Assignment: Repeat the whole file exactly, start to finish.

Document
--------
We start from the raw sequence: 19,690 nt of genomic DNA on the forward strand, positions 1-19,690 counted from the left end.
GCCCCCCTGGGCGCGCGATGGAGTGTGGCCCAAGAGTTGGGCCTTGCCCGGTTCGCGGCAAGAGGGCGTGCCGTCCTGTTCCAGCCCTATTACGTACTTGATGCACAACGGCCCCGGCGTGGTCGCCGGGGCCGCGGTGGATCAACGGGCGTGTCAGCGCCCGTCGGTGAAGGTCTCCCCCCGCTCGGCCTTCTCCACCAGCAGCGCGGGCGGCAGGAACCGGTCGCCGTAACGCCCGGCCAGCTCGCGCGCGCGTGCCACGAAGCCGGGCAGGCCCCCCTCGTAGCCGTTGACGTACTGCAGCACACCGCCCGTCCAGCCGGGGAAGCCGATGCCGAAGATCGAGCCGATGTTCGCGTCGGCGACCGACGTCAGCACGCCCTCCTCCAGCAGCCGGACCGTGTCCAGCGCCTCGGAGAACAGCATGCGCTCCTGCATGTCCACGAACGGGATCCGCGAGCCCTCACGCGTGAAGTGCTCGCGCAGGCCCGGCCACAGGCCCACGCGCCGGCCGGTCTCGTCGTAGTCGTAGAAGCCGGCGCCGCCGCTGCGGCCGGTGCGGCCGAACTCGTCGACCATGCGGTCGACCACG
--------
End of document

We start from the raw sequence: 19,690 nt of genomic DNA on the forward strand, positions 1-19,690 counted from the left end.
GCCCCCCTGGGCGCGCGATGGAGTGTGGCCCAAGAGTTGGGCCTTGCCCGGTTCGCGGCAAGAGGGCGTGCCGTCCTGTTCCAGCCCTATTACGTACTTGATGCACAACGGCCCCGGCGTGGTCGCCGGGGCCGCGGTGGATCAACGGGCGTGTCAGCGCCCGTCGGTGAAGGTCTCCCCCCGCTCGGCCTTCTCCACCAGCAGCGCGGGCGGCAGGAACCGGTCGCCGTAACGCCCGGCCAGCTCGCGCGCGCGTGCCACGAAGCCGGGCAGGCCCCCCTCGTAGCCGTTGACGTACTGCAGCACACCGCCCGTCCAGCCGGGGAAGCCGATGCCGAAGATCGAGCCGATGTTCGCGTCGGCGACCGACGTCAGCACGCCCTCCTCCAGCAGCCGGACCGTGTCCAGCGCCTCGGAGAACAGCATGCGCTCCTGCATGTCCACGAACGGGATCCGCGAGCCCTCACGCGTGAAGTGCTCGCGCAGGCCCGGCCACAGGCCCACGCGCCGGCCGGTCTCGTCGTAGTCGTAGAAGCCGGCGCCGCCGCTGCGGCCGGTGCGGCCGAACTCGTCGACCATGCGGTCGACCACG